St. Louis Blues Early Season Struggles: Statistical Breakdown

Nov 1, 2016; New York, NY, USA; St. Louis Blues goalie Jake Allen (34) reacts after giving up a goal during the second period against the New York Rangers at Madison Square Garden. Mandatory Credit: Adam Hunger-USA TODAY Sports
Nov 1, 2016; New York, NY, USA; St. Louis Blues goalie Jake Allen (34) reacts after giving up a goal during the second period against the New York Rangers at Madison Square Garden. Mandatory Credit: Adam Hunger-USA TODAY Sports /

Through the first 11 games of the season, the St. Louis Blues only trail division leader Chicago Blackhawks by three points. But it may not seem that close given the team’s early season patterns.

Coming off of Thursday’s 6-2 loss to the Dallas Stars, the St. Louis Blues are now winless in four of the last five contests. To make matters worse, the team is only 2-4-2 since opening the season three straight victories in the first week.

Pinpointing the struggles is no easy task. Perhaps the offseason losses of David Backes, Troy Brouwer and Brian Elliott have resulted in some missing elements. It’s more than these absences that kick-started  the team’s sudden decline.

Let’s start with the amount of goals scored against the Blues. Admittedly, the Blues have been unlucky facing the likes of household names such as Patrick Kane, Connor McDavid and Tyler Seguin. Among the nine teams St. Louis has played so far, six rank in the league’s top 10 for team scoring.

When this happens, there are two ways to successfully counter this trend. You can improve defensive habits or exceed the opponent’s offensive output, neither of which have worked for the Blues recently.

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One could make the argument that the Blues have maintained a similar core of physical blue liners and two-way forwards, therefore the defensive scheme that has resulted in the second fewest goals against since the 2013-14 campaign shouldn’t be a problem.

In retrospect, it has been a major problem. St. Louis surrendered under 200 goals per year in that particular span, an amount this year’s team is on currently on pace to exceed by more than 38 tallies.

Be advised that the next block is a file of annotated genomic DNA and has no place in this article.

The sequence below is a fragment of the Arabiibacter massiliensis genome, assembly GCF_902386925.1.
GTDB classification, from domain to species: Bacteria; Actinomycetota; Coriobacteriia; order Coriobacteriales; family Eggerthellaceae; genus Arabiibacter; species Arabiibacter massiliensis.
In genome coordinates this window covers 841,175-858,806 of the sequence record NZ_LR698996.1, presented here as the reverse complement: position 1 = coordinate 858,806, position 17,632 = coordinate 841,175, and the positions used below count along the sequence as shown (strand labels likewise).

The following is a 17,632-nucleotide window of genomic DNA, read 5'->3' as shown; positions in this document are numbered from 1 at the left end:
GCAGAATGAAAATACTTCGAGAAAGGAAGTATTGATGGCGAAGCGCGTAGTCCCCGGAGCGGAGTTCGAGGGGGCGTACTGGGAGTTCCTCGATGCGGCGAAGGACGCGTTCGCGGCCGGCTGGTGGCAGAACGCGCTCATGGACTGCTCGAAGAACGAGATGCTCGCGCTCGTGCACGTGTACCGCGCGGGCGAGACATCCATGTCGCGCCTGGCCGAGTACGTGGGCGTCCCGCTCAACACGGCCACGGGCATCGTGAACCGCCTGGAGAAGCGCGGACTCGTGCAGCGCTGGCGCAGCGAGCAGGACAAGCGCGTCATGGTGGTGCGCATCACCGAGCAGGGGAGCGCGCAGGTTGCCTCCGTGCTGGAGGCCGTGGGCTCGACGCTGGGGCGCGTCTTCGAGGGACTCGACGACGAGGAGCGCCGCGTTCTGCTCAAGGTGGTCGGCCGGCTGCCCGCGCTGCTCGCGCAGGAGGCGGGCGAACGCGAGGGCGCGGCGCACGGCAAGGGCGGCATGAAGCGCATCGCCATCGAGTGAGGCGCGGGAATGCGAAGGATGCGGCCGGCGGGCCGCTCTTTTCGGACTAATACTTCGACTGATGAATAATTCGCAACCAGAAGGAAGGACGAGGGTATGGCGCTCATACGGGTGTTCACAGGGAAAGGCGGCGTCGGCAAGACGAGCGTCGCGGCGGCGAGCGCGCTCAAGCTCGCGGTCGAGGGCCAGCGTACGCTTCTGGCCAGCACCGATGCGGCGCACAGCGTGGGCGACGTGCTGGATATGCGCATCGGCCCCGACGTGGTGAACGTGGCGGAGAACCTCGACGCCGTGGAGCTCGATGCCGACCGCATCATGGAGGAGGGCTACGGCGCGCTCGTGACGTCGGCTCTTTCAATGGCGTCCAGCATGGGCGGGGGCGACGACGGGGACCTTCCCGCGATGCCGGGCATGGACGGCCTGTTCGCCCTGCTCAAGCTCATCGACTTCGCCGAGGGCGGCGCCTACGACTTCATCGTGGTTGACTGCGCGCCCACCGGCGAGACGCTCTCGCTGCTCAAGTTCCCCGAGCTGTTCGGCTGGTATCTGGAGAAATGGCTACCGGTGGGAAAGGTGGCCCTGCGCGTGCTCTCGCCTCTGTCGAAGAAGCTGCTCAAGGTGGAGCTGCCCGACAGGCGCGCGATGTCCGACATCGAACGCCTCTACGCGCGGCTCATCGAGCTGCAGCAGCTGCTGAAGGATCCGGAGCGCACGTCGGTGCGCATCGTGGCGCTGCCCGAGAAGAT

Several factors have led to this defensive downfall. The Blues are above the league average in power plays against (3.91) and empty net goals allowed (3), while compiling the fewest hits per game (17.9) of any Central Division team besides the Dallas Stars.

To a certain degree, St. Louis’s defensive identity has been challenged in pursuit of an offensive dynamic. This shift may have started after the San Jose Sharks fast-paced offense eliminated the Blues in the Western Conference Finals last year, in addition to a speedy Pittsburgh Penguins team winning its first Stanley Cup since 2009.

This need for speed has led to unforeseen tendencies such as frequently dumping pucks, lower faceoff percentage and a growing reliance on the top two lines to log heavy minutes. For instance, Vladimir Tarasenko is near his career pace for points per game (0.81), but is currently riding a seven-game goal drought with ice time nearly two minutes above his career average.

Other players have fell into similar traps. Sophomores Colton Parayko and Robby Fabbri are still without a goal after evolving as offensive contributors last season.  David Perron‘s second go-around with the Blues has not been the most graceful either, as he sports a team-worst -6 in plus-minus rating and has only registered one point outside of his October 22 hat trick in Calgary.

Goaltender Jake Allen has had a relatively strong presence during the team’s collective struggles with a 2.55 GAA and .898 save percentage. However, the new No. 1 netminder has been a victim of mixed results as recent as this week.

The 26 year-old has allowed nine goals over his past two outings, including three from the Blues penalty kill. Outings like this don’t necessarily make an impression for his durability either, not to mention that he has never played more than 47 games in a season since his NHL debut.

Next: St. Louis Blues Beyond Frustrating Right Now

Fortunately for the Blues, the upcoming schedule offers a good chance to mentally regroup and adjust. The team begins a three-game homestand tomorrow and four of the next six opponents missed the NHL playoffs last year.

With plenty of points at stake ahead, changes could be coming sooner than Blues fans expect if St. Louis is unable to take ownership of its recent struggles and revert back to the team’s winning style of hockey.